September 21, 2019
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Mainers who attended King, LePage drug summits see common ground

Ashley L. Conti | BDN
Ashley L. Conti | BDN
U.S. Attorney Thomas E. Delehanty (center) addresses the media during a news conference after Gov. Paul LePage's drug summit at the Department of Public Safety building in Augusta on Aug. 26, 2015.

PORTLAND, Maine — U.S. Attorney Thomas Delahanty II spent Thursday morning crafting plans for three working groups to address issues related to Maine’s growing drug abuse crisis.

Delahanty spent the two previous days at separate forums held first by U.S. Sen. Angus King, I-Maine, then by Republican Gov. Paul LePage. Each gathering focused on different aspects of the epidemic, which one August weekend saw 14 overdoses — including two fatal cases — within a 24-hour period in Portland.

Along with improving communications among key stakeholders involved in combatting the surge in drug abuse in Maine — specifically heroin — and brainstorming strategies to attack it, the working groups were the most tangible result of the two days.

Using those working groups to move government from talking about Maine’s opioid addiction problem to acting against it will be the next challenge, Delahanty said.

“I think a number of people there had their eyes opened as to how prevalent the problem is and what the root of the problem is,” Delahanty said last week.

Delahanty; Sagadahoc County Sheriff Joel Merry, who serves as president of the Maine Sheriffs’ Association; and Bruce Campbell, chairman of the Bangor Area Recovery Network and clinical director of Wellspring Substance Abuse and Mental Health Services, were three of the four invitees who attended both meetings. All three support the working groups, one of which will focus on law enforcement, a second on education and prevention and a third on treatment and rehabilitation.

“It’s a three-legged stool,” Delahanty said, describing how summit attendees agree Maine must approach the problem.

King’s Aug. 26 session included members of the treatment community and those who personally had been affected by substance abuse, along with law enforcement professionals. With National Drug Control Policy Director Michael Botticelli in attendance, it focused predominantly on the availability of federal funding for treatment, along with sharing ideas.

Police officials from around the state spoke of “practical problems” they encounter, including finding people who have overdosed and finding treatment beds for them, instead of simply locking them up in county jails, Delahanty said.

Merry said he heard “some very concrete ideas and suggestions,” including increased focus on finding health care and other services for inmates fighting drug addiction when they leave jail that will allow them to remain drug free.

“If you have a person in jail and they’ve done six, eight, nine months and they’re clean and they’ll even admit they want to stay clean, but going back out into that environment is not conducive to staying sober,” Merry said. “They need support, they may need counseling, addiction services. If they don’t have a job, they don’t have means to pay for it and in most cases they don’t — they fall into a crack. … I’m not talking about giving them cash to go buy drugs. I’m talking about giving them the ability to access services that will keep them sober.”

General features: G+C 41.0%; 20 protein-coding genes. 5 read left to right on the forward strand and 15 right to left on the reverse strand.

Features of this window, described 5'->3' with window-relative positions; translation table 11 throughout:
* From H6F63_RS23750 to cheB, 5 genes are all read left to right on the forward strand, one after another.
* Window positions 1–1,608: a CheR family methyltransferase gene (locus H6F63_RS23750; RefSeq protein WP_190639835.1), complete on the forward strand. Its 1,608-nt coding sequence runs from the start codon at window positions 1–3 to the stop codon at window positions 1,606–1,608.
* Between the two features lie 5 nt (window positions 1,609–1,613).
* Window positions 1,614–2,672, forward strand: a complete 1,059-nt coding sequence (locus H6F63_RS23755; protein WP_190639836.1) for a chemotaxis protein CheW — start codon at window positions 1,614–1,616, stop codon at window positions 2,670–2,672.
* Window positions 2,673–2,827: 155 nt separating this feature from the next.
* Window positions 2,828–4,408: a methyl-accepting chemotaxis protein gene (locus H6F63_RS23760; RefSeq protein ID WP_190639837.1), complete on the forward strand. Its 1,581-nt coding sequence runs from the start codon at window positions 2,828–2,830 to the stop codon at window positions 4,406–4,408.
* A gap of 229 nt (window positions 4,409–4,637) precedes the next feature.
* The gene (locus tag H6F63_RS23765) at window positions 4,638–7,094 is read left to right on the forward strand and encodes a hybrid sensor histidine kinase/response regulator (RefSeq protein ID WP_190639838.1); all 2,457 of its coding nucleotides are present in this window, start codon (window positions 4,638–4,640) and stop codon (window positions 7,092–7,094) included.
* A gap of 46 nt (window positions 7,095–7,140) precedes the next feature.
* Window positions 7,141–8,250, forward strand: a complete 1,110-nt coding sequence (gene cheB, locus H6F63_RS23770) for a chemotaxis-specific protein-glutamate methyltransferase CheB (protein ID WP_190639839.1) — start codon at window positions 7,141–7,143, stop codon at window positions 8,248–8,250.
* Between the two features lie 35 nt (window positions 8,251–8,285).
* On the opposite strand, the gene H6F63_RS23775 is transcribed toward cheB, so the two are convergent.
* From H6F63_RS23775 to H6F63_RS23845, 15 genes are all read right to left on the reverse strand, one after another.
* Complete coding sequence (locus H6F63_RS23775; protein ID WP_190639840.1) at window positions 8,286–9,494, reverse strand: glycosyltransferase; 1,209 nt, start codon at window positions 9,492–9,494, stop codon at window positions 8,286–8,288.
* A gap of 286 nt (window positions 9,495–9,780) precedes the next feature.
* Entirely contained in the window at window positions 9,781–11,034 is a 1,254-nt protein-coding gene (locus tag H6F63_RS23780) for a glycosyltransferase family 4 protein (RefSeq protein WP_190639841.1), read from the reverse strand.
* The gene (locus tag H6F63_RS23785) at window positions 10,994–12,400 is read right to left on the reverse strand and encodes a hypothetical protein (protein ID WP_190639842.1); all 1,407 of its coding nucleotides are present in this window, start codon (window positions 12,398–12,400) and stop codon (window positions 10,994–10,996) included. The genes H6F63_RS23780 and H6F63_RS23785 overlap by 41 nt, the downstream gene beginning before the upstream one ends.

On Wednesday, LePage convened primarily law enforcement leaders. In addition to laying out the latest statistics on state government’s efforts to deal with opioid abuse, the summit centered on how to improve communication between law enforcement and medical professionals.

According to those who attended LePage’s summit, which was closed to media and the public, discussion also zeroed in on differences between those who sell drugs to support their own addictions and dealers — or “entrepreneurs” — who are not users but are “finding ways to market this poison and going at it indiscriminately and cleverly,” Merry said.

After LePage’s summit, Maine Public Safety Commissioner John Morris announced he would form a new intelligence group — a “Fusion Center” — within the Maine State Police to gather and distribute information about drug dealers.

Delahanty said that while the governor’s group was focused on law enforcement, “even law enforcement is on board with treatment.”

“Even though the governor’s summit was focused on demand, I think overwhelmingly the people in the room agreed that it’s a multipronged approach that’s going to resolve this issue,” Merry said. “I think it’s a good initiative. I think the different groups can strategize among themselves [and determine], ‘This is what we have to offer, this is what we’d like to do’ and determine how to make it part of one strategic plan.”

Campbell called the meetings “real positive action” and added, “There are some hopeful things there from a treatment perspective.”

Delahanty said the working groups were given no deadlines.

“Where we go from here — no answer was arrived at, and I didn’t expect there would be,” he said. “It will take a while to put a program together and, hopefully, find an answer. There’s no guarantee there is an answer.”

But Merry said an answer needs to be found soon, because heroin isn’t going away on its own.

“As long as there’s a market for it, we can lock people up and there’s going to be somebody else to take their place,” Merry said. “Maine is open for business, someone said at the summit. There’s a market here — there’s a thirst for it.”



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